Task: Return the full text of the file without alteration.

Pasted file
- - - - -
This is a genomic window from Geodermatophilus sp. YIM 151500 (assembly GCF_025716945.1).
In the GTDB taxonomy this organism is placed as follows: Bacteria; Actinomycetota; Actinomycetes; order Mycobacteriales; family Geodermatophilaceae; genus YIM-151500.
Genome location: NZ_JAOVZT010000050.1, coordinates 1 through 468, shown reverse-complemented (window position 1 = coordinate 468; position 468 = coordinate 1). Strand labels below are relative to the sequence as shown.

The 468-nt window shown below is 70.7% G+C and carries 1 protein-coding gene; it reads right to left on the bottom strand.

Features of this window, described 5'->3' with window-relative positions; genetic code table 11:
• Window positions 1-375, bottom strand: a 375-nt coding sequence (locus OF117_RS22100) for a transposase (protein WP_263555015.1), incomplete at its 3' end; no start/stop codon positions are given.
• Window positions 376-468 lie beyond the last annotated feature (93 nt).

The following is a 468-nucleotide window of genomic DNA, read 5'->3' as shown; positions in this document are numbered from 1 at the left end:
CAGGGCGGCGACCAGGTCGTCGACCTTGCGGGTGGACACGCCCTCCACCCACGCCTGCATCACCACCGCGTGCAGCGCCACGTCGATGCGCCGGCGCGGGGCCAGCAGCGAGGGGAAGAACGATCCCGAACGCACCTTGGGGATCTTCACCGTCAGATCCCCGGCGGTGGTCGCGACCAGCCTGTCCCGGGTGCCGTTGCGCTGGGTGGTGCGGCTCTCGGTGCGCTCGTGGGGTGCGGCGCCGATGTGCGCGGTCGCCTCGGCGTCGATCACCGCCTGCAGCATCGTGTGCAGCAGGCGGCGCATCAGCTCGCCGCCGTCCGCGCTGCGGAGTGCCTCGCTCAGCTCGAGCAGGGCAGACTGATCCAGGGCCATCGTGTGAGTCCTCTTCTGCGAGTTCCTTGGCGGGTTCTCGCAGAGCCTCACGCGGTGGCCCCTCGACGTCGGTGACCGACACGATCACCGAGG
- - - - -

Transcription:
This is a genomic window from Geodermatophilus sp. YIM 151500 (assembly GCF_025716945.1).
In the GTDB taxonomy this organism is placed as follows: Bacteria; Actinomycetota; Actinomycetes; order Mycobacteriales; family Geodermatophilaceae; genus YIM-151500.
Genome location: NZ_JAOVZT010000050.1, coordinates 1 through 468, shown reverse-complemented (window position 1 = coordinate 468; position 468 = coordinate 1). Strand labels below are relative to the sequence as shown.

The 468-nt window shown below is 70.7% G+C and carries 1 protein-coding gene; it reads right to left on the bottom strand.

Features of this window, described 5'->3' with window-relative positions; genetic code table 11:
• Window positions 1-375, bottom strand: a 375-nt coding sequence (locus OF117_RS22100) for a transposase (protein WP_263555015.1), incomplete at its 3' end; no start/stop codon positions are given.
• Window positions 376-468 lie beyond the last annotated feature (93 nt).

The following is a 468-nucleotide window of genomic DNA, read 5'->3' as shown; positions in this document are numbered from 1 at the left end:
CAGGGCGGCGACCAGGTCGTCGACCTTGCGGGTGGACACGCCCTCCACCCACGCCTGCATCACCACCGCGTGCAGCGCCACGTCGATGCGCCGGCGCGGGGCCAGCAGCGAGGGGAAGAACGATCCCGAACGCACCTTGGGGATCTTCACCGTCAGATCCCCGGCGGTGGTCGCGACCAGCCTGTCCCGGGTGCCGTTGCGCTGGGTGGTGCGGCTCTCGGTGCGCTCGTGGGGTGCGGCGCCGATGTGCGCGGTCGCCTCGGCGTCGATCACCGCCTGCAGCATCGTGTGCAGCAGGCGGCGCATCAGCTCGCCGCCGTCCGCGCTGCGGAGTGCCTCGCTCAGCTCGAGCAGGGCAGACTGATCCAGGGCCATCGTGTGAGTCCTCTTCTGCGAGTTCCTTGGCGGGTTCTCGCAGAGCCTCACGCGGTGGCCCCTCGACGTCGGTGACCGACACGATCACCGAGG